Fig. 3 is a perspective view of one form of striker plate.
Fig. 4 is a side view of the plate or block shown in Fig. 3, illustrating conventionally the laminated formation.
Referring to the drawings by numbers, like numbers indicating like parts in the several views, 10 denotes the head of a golf club, the particular head shown being the head of a driver. Secured to the striking face of the head. 10- is the striker plate 11,
ing or ivedgeshaped so that it may be driven home tightly in a. correspondingly shaped socket inthe head.
I prefer, although I so not confine myself to this, to fashion the block 11 by cutting a section. from the shell, of the fiiOfllfl desired, on lines substantially perpendicular to the laminae, with, preferably, the natural surface on theouter or tiking :tace ot the block. lihen cut in tlllSIllEUlilGl the force of impact on the plate on block 1]. successively met by the series of laniinations and from my present experiments the best results are obtained by fashioning the plate in this Way.
Any of the usual means of attaching striker plates may be adopted, and in Fig. l the plate is held in its socket by means o? any suitable adhesive, the recess in the head 10, or the sides oi the striker block 11,01. both, bein coated with the adhesive, and the block then driven home. If desired, the bottom and side Walls of the block to \vhichthe adhesive is applied may be rough dressed to furnish a better gripping surface'ifor the In Fig. 2 the block is shown as being secured in its socketby means of. pins 12, of any suitable 'n'ia terial, which may be driven through holes drilled in the block ll. Either the pins may be used alone orthey maybe used in connection with the adhesive, if desired.
In fact, any of the usual methods of securing striker plates to the club head may be adopted, and, as stated, the striker plates may take any desired'ilorln and design other than that here shown.
In Fig. 4, the plate or block :11 has illustrated conventionally [the laminae. The showing is conventional only, for While these laminae are clearly defined in the material, it is to be understood that the building up of these laminae is such as to make a homogeneous material, there being nothing in the Way of separation between the 1311111126 which would be likely to cause splitting or cleavage of the material under impact.
lit is to be understood that variations in form and design of the striker plate from the example here shown are within the range oi my invention, and I do not confine inyselt to its use with any particular club, as it is adaptable to various forms of clubs.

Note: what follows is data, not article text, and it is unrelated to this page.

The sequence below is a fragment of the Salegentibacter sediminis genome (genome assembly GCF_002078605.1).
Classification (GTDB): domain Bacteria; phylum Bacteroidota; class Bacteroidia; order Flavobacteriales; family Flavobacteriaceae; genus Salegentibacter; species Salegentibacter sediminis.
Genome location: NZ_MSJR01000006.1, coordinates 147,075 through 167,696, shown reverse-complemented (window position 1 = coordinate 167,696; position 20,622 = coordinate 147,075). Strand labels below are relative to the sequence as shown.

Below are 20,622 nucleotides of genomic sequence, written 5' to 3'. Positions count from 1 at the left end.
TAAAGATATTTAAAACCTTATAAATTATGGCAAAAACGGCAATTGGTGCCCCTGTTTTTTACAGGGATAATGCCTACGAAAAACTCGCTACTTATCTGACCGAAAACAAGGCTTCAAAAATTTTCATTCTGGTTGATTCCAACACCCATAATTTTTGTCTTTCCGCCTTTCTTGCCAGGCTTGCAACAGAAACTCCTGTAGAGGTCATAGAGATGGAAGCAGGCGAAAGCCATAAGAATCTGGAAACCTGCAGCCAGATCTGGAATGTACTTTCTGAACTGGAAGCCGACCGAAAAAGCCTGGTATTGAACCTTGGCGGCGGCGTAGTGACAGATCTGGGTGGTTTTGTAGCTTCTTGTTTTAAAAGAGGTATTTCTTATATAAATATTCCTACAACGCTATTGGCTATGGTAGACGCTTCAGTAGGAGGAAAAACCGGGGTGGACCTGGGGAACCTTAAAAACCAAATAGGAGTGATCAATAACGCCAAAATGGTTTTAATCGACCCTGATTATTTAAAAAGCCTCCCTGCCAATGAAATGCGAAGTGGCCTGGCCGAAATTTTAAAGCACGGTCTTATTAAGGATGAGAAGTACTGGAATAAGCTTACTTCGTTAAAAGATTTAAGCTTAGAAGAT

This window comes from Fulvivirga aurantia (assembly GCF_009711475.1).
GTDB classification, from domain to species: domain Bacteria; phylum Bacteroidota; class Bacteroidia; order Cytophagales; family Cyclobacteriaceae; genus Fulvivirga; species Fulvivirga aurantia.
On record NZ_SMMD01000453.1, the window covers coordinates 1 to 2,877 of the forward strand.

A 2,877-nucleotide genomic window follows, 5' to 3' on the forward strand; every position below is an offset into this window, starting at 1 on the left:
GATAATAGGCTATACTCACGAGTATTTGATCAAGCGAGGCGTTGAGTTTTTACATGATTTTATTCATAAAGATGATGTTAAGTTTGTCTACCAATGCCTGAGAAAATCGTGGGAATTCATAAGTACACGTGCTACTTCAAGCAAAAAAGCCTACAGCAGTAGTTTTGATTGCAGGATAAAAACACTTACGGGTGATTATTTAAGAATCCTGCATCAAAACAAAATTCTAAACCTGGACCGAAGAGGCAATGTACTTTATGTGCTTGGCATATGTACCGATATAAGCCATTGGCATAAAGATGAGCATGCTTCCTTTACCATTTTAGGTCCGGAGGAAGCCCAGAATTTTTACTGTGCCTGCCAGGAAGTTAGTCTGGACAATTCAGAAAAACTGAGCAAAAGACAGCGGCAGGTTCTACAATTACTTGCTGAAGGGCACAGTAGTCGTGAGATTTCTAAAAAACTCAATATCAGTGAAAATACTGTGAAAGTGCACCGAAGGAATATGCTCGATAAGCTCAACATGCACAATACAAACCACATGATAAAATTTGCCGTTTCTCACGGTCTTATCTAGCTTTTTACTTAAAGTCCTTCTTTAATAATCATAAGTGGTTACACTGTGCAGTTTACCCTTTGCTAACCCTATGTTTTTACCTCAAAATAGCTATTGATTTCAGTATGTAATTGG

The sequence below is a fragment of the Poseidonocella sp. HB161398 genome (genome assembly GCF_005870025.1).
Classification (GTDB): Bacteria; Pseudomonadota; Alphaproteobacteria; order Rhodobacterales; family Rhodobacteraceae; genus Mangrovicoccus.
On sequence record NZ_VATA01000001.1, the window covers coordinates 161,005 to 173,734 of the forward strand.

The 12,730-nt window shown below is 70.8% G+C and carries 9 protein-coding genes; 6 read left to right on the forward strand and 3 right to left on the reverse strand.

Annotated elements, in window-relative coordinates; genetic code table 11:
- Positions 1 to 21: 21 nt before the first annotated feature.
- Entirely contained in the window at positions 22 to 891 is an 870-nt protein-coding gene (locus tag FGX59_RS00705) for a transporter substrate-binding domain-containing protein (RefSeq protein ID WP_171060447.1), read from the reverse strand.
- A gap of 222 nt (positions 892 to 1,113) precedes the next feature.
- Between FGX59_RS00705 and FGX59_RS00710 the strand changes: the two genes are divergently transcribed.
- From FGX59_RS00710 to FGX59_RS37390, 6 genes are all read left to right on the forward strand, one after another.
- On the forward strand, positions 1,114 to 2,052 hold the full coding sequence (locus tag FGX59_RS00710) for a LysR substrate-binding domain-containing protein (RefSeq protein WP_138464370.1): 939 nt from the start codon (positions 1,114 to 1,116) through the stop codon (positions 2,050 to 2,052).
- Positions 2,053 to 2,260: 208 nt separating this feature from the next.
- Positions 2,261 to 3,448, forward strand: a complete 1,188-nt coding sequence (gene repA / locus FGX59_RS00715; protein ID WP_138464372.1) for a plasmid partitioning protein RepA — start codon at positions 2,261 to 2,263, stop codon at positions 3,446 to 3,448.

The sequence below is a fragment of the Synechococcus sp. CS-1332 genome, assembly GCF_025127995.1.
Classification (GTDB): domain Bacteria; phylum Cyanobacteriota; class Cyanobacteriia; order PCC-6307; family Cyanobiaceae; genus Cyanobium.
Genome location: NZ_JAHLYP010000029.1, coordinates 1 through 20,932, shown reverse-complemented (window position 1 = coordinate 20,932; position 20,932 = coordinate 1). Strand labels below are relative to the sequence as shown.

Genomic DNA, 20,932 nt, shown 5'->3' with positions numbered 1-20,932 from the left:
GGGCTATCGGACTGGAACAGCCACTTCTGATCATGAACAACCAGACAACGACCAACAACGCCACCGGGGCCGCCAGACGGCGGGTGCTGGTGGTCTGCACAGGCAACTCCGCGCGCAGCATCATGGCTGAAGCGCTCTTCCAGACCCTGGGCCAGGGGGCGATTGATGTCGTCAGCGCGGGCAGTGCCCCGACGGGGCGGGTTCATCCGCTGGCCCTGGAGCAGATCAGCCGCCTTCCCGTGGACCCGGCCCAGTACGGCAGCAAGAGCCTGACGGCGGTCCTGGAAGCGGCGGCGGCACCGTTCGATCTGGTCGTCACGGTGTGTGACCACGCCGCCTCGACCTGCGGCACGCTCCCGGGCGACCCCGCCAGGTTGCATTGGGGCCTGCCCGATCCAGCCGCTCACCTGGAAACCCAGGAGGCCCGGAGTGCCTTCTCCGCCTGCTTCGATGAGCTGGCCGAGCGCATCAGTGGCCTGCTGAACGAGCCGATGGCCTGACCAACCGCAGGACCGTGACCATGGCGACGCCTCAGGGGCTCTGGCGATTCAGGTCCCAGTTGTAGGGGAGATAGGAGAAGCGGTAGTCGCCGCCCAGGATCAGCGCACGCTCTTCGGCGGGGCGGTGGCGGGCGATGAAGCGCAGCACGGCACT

l. A striker plate for golf clubs formed oi" a suitable shaped section of the shell of a suitably thick and relatively non-brittle mollusk,
2. A. striker'plate for golf clubs formed of a suitably shaped section of the naereous portion of the shell of a suitablythick and relatively non-brittle mollusk.
3. A striker plate for golf clubs formed of a suitably shaped section of nacre cut from the shell of the mollusk on lines sub stantially perpendicular to the laminae, to
suitably thick and relatively non brittle 5. A golf club having a recess in its striking face, and a. suitably 'formed striker plate of users secured in said recess with its irri descent natural surface exposed,
6. A golf club having a recess "formed in its striking face, and a suitably formed striker plate formed of a block of naiere of suitaliile shape and appreciable thickness, seated in and completely enclosed by said with its irridescei'it natural posed.
7. A golf club having a recess Formed in its strikiu face, and a. suitably ii0l111@(l striker plate formed of a block of more of. suitable shape and appreciable thickness, seated in and completely enclosed by said recess with its irridescentnatural surface eXposed and having its Walls roughened.
In testimony whereof I have hereunto set my hand.
|Citing Patent||Filing date||Publication date||Applicant||Title|
|US3218072 *||Feb 20, 1964||Nov 16, 1965||Pure Carbon Company Inc||Golf club including a striking face of porous carbon|
|US4181306 *||Feb 13, 1978||Jan 1, 1980||Jepson Harold C||Golf club and face plate therefor|
|US5176384 *||May 31, 1989||Jan 5, 1993||Yamaha Corporation||Iron type golf club head|
|US5580322 *||Jun 15, 1995||Dec 3, 1996||Bouquet; Harry||Wood golf clubhead assembly with peripheral weight on clubface|
|US7115041||Aug 6, 2004||Oct 3, 2006||Callaway Golf Company||Putter-type golf club head with an insert|
|US20050119069 *||Aug 6, 2004||Jun 2, 2005||Guard John G.||Putter-type golf club head with an insert|
|Cooperative Classification||A63B2053/0416, A63B53/04|